Joe Staton, a Navy Seabee stationed in Gulfport, has fished rock jetties from the Tigris and Euphrates rivers in Iraq to piers in California and Virginia. He finds the techniques he honed while fishing around the world work just as well on Gulf Coast piers and jetties from Bay St. Louis to Biloxi.

Staton is no beginner when it comes to fishing. As the son of parents who both served in the Marine Corps, he grew up fishing the salt marshes of North and South Carolina.

"I've been catching my own bait since I can remember," he said. "As early as 4 years old I was catching my own fiddler crabs at low tide and casting my first cast net at 5 for mullet, bull minnows and croaker."

Regardless of where Staton's military obligations take him, he finds the fundamentals are the same. The target species may vary but the approach remains consistent. In all of the locations he has fished, water conditions, weather, time of day, lunar phase, birds and bait are all on his radar.

"My thought process is, when I see water I expect to find fish, and most of the time that holds true," Staton said. "If you can dig up information on a location beforehand that's great, but if you can't, don't let that discourage you. It's called fishing and not catching for a reason."

When Staton scouts an area for the first time he puts his senses in high gear. He pays attention to the types of birds in the area, baitfish, bottom contours and content. If he gets hung up and hauls in a cluster of oysters he knows he's on an oyster reef and not rocks. All these small clues add up to huge success.

"If I see birds in the area, they are doing the same thing I'm doing, looking for fish," he said. "I also like to note the size and color of the most prevalent bait to determine what artificial bait to use.  Mimicking the natural bait in the area is a great way to induce a bite on the resident fish."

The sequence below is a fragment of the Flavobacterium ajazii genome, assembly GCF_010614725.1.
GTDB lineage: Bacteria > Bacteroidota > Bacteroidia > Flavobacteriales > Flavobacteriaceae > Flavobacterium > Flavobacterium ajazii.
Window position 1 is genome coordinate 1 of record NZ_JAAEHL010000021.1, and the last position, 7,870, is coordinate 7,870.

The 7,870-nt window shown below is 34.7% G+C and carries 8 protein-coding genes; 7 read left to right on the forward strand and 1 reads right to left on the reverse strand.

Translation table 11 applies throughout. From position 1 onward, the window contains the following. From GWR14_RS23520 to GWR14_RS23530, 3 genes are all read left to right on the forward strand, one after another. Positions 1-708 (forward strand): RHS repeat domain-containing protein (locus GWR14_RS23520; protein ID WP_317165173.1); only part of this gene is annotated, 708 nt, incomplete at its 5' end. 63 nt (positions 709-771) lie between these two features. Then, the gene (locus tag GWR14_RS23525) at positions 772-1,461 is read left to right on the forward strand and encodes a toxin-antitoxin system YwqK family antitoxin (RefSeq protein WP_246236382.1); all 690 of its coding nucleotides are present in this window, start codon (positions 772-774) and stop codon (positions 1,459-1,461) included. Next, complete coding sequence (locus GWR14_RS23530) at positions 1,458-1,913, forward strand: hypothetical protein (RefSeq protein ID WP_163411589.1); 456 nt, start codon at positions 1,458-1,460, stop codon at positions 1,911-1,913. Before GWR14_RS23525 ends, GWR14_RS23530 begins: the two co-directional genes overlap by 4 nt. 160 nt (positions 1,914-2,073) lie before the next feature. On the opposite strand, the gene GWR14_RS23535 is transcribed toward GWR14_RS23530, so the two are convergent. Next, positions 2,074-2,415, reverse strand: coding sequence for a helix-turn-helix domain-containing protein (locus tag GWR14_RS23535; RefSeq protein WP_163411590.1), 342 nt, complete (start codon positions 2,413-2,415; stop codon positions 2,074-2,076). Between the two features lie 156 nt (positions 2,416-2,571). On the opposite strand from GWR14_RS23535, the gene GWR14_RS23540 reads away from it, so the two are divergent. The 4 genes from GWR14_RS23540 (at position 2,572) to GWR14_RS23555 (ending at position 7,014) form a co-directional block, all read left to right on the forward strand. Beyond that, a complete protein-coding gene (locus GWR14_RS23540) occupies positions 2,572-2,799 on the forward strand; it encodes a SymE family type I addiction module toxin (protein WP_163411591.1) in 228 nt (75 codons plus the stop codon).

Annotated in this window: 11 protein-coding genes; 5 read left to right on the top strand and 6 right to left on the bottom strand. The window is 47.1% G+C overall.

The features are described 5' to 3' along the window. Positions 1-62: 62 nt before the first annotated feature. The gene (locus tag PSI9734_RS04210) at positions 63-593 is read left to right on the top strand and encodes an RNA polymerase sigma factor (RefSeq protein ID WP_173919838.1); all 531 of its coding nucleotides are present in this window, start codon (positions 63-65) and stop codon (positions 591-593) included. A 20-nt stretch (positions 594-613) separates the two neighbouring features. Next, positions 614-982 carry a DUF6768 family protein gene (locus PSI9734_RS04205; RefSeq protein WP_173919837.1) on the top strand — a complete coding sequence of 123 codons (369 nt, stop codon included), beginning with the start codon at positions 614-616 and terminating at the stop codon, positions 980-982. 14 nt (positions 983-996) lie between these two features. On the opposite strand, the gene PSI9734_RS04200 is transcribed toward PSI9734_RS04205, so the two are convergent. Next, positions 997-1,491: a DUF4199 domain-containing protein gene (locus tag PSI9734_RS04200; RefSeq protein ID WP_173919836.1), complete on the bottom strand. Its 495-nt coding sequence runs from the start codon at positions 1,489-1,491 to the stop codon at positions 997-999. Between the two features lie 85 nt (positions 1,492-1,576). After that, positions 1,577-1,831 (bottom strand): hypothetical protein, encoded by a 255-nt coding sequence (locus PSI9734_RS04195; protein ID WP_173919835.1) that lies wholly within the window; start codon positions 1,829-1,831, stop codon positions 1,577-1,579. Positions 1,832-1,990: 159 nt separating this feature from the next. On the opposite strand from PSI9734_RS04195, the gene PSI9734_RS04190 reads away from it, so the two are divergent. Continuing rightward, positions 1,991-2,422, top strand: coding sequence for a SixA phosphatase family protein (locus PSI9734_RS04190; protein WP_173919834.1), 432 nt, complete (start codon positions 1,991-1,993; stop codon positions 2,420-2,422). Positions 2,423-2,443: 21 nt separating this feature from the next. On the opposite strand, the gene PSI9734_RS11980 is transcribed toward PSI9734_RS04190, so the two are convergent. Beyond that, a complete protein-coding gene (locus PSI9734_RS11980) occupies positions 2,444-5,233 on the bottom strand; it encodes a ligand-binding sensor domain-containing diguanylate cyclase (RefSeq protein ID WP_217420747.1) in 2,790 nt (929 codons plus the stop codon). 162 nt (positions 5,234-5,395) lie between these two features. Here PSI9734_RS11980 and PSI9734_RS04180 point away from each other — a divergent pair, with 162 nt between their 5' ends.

Staton is quick to point out that doing a little research on the fish you are targeting and learning the lay of the land is a key ingredient to success in fishing. He also believes a fisherman must put in the time and keep a catch log. It is his belief that writing down the small details of each trip will help you target fish all year long.

According to Staton, a lot of extravagant tackle is not needed to fish the Coast's piers and jetties. He is no stranger to using artificial lures but prefers to use cut bait or live bait because of the broad range of species these baits will catch.

"I mainly fish a Carolina rig with cut bait," Staton said. "I slide an egg sinker on my main line, which is 30-pound Power Pro, tie off to a barrel swivel, then to a 3-foot length of 30-pound monofilament tied to a Mustad Ultra Point 4/0 hook."

One final ingredient to Staton's arsenal is a pier net. A pier net is similar to a crab net, but larger and capable of hoisting a 100-pound fish from the surf.

Staton has landed just about every species of fish a person could catch from Coast piers: bull redfish, massive black drum, speckled trout, white trout, sharks, Spanish mackerel and even a king mackerel. Whether fishing Courthouse Pier in Gulfport or the Tigris River in Iraq, apply Staton's tactics to land more fish.